The Government of Iran wants to approve the controversial veil law behind closed doors and without public debate
The project will be studied and voted on by a judicial and cultural commission, avoiding presenting the law before the 290 parliamentarians and the public debate that this entails. The project may be approved "on a trial basis" for a period of between three and five years.
He government of iran seeks to urgently approve and behind closed doors the new veil lawwhich would toughen the penalties for the lack of use of the Islamic garment, in a small committee and not in a plenary session of Parliament to "prevent a movement against the hijab".
The Iranian Parliament has approved this Sunday to refer the "Bill of Support to the Culture of Chastity and Hijab" to a judicial and cultural commission with 175 votes in favor, 49 against and 5 abstentions from the total of 238 deputies present, according to the Icana hemicycle website.
The project will be studied and voted on by said commission, which has the capacity to approve the project "on a trial basis" for a period of time between three and five years, something that the country's Constitution allows in its article 85.
Thus, the Executive avoids presenting the law before the 290 parliamentarians and the public debate that this entails, in addition to reviewing the numerous amendments that have been presented, months before the parliamentary elections in March.
The bill, which has 70 articles, establishes punishments such as fines, jail terms of up to five years, the confiscation of cars and the ban on driving, as well as deductions from salary, employment benefits or the ban on accessing banking services. .
Law vs. Motion
The president of the judicial committee of Parliament, which will study the law, Mousa Ghazanfaribadi, stated today that "if sins related to chastity and the hijab occur every day, it is because of the delay in the approval of this law."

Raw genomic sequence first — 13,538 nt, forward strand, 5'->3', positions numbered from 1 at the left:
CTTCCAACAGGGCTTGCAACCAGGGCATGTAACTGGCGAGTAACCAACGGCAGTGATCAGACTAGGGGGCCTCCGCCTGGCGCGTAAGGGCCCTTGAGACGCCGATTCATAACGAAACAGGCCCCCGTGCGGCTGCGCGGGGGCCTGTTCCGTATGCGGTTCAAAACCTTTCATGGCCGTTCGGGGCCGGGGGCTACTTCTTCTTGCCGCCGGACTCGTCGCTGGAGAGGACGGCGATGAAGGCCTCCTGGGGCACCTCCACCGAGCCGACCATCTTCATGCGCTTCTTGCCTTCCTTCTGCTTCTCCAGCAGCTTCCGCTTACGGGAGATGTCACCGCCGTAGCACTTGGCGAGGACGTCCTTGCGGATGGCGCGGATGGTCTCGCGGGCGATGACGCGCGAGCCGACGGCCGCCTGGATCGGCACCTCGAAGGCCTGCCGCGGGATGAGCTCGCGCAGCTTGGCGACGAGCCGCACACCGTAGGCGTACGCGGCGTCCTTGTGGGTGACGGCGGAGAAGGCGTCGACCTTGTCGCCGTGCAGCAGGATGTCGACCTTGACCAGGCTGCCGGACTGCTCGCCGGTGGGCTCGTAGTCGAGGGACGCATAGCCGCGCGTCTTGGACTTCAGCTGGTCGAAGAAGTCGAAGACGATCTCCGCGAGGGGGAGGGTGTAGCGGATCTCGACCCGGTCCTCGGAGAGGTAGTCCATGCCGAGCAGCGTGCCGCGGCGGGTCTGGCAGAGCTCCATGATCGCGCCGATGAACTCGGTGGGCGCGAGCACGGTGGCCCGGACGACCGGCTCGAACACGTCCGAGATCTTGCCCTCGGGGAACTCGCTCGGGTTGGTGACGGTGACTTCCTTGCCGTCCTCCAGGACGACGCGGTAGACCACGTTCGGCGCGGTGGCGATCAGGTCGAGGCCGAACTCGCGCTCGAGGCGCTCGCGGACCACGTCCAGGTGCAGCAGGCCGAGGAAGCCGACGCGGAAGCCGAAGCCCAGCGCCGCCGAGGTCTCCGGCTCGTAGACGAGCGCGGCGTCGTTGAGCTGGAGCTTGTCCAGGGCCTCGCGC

Another of the promoters of the law, the conservative Hossein Ali Haji Deligani, argued that it is necessary to approve the text in this way because "we see that the situation has no limits, it is getting worse. We have to prevent a movement against the hijab."
However, parliamentarians such as Gholamreza Nouri Qezeljeh expressed their rejection of the legislative project, considering that it focuses too much on "punishing" the lack of use of the veil, which entails "dangers."
Almost a year since Amini's death
That anti-hijab movement actually began on September 16 last year, after young Mahsa Amini died after being detained by the so-called Morality Police in Tehran, sparking strong protests for months across the country.
Since then, many Iranians have stopped wearing the forced veil, a garment that represents for them the visible form of discrimination they suffer, which goes far beyond having to cover their heads.
The Iranian authorities have resorted to various methods to reimpose the use of the garment with the return to the country's streets of the feared morality police and punishments such as cleaning corpses or scrubbing public buildings.
The president of Iran, Ebrahim Raisí, affirmed this week that "this removal of the veil is going to definitely end" and maintained that women who do not cover themselves are "unconscious" who must be "aware".
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